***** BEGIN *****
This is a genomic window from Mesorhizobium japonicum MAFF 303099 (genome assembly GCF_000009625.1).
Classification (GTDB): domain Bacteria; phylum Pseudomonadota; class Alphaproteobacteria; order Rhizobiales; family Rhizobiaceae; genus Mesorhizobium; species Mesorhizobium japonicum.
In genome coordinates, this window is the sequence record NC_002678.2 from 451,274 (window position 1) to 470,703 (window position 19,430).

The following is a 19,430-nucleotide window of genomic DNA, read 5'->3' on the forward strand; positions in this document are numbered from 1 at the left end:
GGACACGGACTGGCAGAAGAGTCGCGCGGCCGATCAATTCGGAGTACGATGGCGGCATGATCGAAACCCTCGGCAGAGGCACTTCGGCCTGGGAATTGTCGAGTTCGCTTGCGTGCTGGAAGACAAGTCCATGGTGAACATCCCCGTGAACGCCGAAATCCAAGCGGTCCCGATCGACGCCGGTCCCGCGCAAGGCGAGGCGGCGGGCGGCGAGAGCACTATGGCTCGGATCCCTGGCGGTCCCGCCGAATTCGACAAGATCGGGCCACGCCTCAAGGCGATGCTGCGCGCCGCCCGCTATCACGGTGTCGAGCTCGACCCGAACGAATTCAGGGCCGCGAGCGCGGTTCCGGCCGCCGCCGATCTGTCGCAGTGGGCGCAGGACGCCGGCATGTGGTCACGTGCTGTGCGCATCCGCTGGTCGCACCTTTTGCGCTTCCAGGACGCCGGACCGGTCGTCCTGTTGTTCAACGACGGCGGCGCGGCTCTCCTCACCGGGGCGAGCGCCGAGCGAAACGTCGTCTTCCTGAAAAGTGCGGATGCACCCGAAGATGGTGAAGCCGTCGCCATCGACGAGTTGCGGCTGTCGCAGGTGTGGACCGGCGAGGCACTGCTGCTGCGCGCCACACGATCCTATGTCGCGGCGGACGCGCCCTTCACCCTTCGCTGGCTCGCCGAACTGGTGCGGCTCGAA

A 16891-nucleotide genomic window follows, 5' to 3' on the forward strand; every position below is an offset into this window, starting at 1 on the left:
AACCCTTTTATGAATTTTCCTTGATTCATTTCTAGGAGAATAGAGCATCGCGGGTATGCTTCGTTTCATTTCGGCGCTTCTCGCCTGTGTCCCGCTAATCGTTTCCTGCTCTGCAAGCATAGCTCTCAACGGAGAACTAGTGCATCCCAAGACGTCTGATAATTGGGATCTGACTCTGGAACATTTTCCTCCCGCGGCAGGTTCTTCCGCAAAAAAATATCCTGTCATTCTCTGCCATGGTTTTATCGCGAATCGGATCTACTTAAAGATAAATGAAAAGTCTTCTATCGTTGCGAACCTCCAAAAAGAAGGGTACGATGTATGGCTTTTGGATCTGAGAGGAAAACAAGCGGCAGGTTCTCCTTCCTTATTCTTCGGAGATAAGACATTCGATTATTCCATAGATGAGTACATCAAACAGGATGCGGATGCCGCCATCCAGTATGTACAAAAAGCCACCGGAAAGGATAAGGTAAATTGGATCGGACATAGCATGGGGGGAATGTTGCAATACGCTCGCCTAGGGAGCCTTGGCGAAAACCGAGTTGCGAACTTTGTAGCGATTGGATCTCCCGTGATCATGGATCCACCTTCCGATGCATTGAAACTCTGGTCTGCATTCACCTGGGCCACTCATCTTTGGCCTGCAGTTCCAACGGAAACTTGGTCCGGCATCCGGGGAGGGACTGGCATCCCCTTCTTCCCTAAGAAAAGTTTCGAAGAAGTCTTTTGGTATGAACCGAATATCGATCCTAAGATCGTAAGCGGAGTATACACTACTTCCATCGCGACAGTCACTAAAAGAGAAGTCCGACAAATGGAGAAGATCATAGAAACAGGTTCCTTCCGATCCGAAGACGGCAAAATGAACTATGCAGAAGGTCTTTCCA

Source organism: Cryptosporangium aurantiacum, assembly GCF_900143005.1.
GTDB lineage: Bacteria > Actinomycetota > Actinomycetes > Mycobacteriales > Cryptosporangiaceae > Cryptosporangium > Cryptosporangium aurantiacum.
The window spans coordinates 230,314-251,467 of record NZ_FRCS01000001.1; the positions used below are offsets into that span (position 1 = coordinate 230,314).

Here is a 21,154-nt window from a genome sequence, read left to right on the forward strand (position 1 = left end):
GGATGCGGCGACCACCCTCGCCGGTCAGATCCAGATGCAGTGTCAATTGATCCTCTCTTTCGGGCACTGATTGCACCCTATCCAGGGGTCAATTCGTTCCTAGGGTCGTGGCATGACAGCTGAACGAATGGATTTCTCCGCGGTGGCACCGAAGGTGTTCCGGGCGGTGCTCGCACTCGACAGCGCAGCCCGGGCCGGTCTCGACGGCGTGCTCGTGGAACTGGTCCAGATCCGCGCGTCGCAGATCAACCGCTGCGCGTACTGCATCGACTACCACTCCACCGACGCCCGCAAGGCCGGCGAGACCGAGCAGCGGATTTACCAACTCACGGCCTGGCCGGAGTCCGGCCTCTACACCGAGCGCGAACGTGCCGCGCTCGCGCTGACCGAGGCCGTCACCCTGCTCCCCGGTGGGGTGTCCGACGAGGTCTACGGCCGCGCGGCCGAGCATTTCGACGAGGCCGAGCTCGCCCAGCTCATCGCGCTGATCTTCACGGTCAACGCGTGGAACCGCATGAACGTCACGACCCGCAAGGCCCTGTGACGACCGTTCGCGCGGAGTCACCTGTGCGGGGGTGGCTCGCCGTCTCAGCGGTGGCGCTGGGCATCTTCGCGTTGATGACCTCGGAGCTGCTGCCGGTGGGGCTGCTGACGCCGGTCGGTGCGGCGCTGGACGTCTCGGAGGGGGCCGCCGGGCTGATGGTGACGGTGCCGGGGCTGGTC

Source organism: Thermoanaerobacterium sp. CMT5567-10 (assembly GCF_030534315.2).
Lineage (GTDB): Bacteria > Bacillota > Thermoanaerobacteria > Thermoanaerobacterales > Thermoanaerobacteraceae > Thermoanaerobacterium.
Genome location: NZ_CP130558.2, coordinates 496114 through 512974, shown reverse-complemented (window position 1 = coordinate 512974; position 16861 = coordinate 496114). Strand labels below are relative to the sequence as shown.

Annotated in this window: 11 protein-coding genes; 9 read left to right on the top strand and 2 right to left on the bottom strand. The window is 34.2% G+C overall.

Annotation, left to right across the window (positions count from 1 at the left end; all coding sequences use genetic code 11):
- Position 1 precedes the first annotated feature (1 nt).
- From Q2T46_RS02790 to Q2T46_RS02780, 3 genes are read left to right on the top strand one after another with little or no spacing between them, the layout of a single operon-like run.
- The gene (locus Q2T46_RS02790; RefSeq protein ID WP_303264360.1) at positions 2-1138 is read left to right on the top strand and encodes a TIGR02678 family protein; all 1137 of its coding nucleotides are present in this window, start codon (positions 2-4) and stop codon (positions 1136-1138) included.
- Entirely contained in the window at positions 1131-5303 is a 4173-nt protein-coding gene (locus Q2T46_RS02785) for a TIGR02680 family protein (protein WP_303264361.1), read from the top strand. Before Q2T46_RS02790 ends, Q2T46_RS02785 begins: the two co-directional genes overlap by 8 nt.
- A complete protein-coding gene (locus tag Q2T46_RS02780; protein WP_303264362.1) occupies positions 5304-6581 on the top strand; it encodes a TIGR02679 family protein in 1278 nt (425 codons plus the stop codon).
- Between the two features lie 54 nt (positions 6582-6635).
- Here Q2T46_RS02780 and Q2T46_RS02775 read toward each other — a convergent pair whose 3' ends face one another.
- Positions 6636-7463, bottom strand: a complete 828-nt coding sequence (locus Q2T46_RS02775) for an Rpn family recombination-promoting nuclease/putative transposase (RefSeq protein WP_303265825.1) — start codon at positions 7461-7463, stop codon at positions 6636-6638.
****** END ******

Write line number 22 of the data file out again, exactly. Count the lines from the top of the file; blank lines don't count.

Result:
- A complete protein-coding gene (locus tag Q2T46_RS02780; protein WP_303264362.1) occupies positions 5304-6581 on the top strand; it encodes a TIGR02679 family protein in 1278 nt (425 codons plus the stop codon).